I was not happy with the way I fit into a bathing suit.
I was not happy with the way I fit into a bathing suit.

you've been treating yourself, your body, your mental health, and your self-love—or lack thereof. It's excruciating to face because suddenly, you can't rely on your usual coping mechanisms. You can't exercise to boost your mental well-being, provide for your kids, or even tackle your work with the same energy. You find yourself mentally and emotionally drained, reduced to a mere shell of your former self. In those moments of utter emptiness, stripped of external distractions, the true lesson of self-love emerges. If you had asked me 18 months ago if I loved myself, I would have confidently said yes. But that love was still conditional—it depended on my ability to engage in my coping mechanisms, to exercise whenever and however I pleased. It became painfully clear that no matter what anyone said or did, I still couldn't find solace within myself. The absence of my usual crutches left me feeling lost and disconnected.

It's a delicate dance, nurturing your body and not feeding your ego—one that blurs the


line between forcing change and embracing radical, unconditional self-love in the very areas you yearn to transform. It's not about changing what you believe needs fixing; it's about embracing and loving those very aspects you long to alter. And let me tell you, only a minute fraction of people have truly reached this level. A year and a half or two years ago, I would have claimed to love myself, but now I understand that self-love is an ever-evolving journey, one that requires deep introspection and a commitment to embracing every part of ourselves, even the parts we desire to change. Embarking on the journey of self-discovery and self-love is an absolute necessity. It's only when we delve deep into our internal landscape that we can truly comprehend the intricate dynamics at play, the choices we make, and the profound meaning behind radical self-love. Even when faced with the debilitating effects of mono, I thought I had reached the depths of self-understanding. But I quickly realized that there are always deeper spaces to explore, more layers to uncover.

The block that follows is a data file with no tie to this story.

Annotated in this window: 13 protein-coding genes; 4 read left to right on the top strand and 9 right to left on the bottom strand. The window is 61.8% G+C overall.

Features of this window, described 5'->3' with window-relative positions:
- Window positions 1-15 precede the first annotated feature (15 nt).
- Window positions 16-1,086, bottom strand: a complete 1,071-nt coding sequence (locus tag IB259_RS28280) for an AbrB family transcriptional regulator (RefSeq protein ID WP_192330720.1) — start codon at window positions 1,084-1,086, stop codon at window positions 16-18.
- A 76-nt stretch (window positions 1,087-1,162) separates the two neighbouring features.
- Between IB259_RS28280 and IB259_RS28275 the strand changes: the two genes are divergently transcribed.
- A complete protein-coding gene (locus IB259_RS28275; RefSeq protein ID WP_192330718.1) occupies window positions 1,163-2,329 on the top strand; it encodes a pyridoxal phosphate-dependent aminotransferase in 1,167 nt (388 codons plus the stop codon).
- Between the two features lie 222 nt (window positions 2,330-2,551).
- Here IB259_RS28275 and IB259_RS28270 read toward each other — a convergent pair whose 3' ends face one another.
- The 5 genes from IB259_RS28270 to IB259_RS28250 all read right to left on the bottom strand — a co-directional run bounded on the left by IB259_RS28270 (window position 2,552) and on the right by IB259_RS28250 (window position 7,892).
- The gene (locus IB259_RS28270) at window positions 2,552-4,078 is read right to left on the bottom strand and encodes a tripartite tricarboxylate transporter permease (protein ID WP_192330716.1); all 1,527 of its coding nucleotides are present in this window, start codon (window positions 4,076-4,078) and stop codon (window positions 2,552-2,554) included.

Dissolving The Illusion


I bring this to your attention because it transcends mere physical appearances. No matter the physical condition we find ourselves in, whether we're flaunting a swimsuit model figure, carrying some extra weight, building muscle, or maintaining a toned physique, it all boils down to one fundamental aspect: our level of self-love., It's about delving into the profound internal architecture, the subconscious gears that drive our every action. There

Shortly before I quit my job, after I had mono. Feeling like crap here
Shortly before I quit my job, after I had mono. Feeling like crap here

are underlying reasons behind why we do or don't do things, and until we uncover and comprehend those reasons, we'll find ourselves trapped in the same repetitive cycles, endlessly repeating the same patterns.

We've fallen into the trap of believing that we have complete control over our emotions and well-being. We've become ensnared in the illusion that our minds alone can dictate what makes sense for our bodies. We have disregarded our body's signals and prioritized the relentless chatter of our minds.

I do not have the answers for this,yet, what I can attest to is the underrated power of stillness and the profound importance of asking our bodies what they truly need. It's in those moments of quiet introspection that we can open ourselves up to receiving the messages our bodies are desperately trying to convey.

I invite you to reflect: Are you truly listening to your body's needs? Are you willing to break free from the illusion of control and embrace the messages your body is sending? The answers lie within, awaiting your conscious decision to embrace a new level of self-awareness and self-love.

Because you exist, I Love You,

Elaine,